Posterior urethral valves
Patient presents for a routine antenatal ultrasound. 35 weeks gestational age by dates. Previous ultrasound at 19 weeks was normal. Presently scan revealed single live male fetus in longitudinal lie with cephalic presentation. Both fetal kidneys were mildly bulky with presence of mild to moderate hydronephrosis and hydroureter. Fetal urinary bladder showed thickened trabeculated wall and dilated posterior urethra. Based on these findings a diagnosis of posterior urethral valves was given. Amniotic fluid index was within normal limits. No fetal ascites seen. No growth retardation.
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The above images reveal bilateral bulky kidneys with hydronephrosis. Dilated tortuous right ureter is visualized. The fetal urinary bladder shows thickened trabeculated wall with a dilated posterior urethra.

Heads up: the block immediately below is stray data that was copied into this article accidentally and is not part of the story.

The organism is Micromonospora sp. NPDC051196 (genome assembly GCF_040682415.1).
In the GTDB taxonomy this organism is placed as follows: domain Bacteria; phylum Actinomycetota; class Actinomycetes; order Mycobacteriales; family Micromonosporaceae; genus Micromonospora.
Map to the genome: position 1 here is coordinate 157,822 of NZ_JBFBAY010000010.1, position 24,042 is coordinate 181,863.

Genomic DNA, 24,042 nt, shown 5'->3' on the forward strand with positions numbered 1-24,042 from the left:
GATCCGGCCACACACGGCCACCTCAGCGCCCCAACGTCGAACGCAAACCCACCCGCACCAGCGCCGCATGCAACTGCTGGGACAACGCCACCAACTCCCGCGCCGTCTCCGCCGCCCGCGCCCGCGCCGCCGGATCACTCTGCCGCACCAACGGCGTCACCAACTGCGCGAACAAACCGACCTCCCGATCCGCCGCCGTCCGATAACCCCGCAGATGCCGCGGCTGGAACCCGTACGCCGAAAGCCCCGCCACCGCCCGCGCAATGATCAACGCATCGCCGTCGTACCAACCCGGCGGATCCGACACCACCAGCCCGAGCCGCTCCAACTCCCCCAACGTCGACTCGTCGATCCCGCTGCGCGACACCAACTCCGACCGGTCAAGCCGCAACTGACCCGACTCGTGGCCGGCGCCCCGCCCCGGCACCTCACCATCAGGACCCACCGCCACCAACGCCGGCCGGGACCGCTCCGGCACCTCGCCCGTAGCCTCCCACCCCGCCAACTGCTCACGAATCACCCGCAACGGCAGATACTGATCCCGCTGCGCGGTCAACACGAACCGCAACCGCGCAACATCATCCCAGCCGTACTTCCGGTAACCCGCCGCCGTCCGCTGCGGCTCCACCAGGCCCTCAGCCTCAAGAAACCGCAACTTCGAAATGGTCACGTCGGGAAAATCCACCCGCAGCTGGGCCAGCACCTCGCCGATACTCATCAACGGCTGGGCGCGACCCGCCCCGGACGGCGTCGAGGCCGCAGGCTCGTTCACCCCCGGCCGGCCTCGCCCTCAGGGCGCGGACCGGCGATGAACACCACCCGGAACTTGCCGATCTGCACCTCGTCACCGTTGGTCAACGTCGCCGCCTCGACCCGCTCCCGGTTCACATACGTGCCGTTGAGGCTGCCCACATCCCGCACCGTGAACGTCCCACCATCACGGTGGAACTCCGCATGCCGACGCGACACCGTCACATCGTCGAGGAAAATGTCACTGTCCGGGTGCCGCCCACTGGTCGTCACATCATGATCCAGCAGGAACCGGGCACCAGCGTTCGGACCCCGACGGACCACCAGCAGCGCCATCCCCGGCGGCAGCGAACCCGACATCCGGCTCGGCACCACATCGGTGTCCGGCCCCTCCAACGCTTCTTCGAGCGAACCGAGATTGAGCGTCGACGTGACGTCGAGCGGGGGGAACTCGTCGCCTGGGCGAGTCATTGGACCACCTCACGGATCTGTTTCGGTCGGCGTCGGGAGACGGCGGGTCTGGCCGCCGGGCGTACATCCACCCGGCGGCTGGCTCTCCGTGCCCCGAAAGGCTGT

Posterior urethral valves are a common cause of bladder outflow obstruction in newborn males. The magnitude of the problem varies in each case. The severity depends on the period of gestation at which it manifests. The earlier it manifests in utero the worse is the antenatal and postnatal prognosis.
In my case the anomaly scan at 20 weeks did not reveal any pyelectasis. First presentation was only after 32 weeks. There were no associated anomalies, no oligohydramnios and no fetal ascites. Hence the postnatal prognosis was good.
The baby was catheterized after birth. There was minimal renal dysfunction which improved after couple of days.
Surgery was planned on day 4 of life.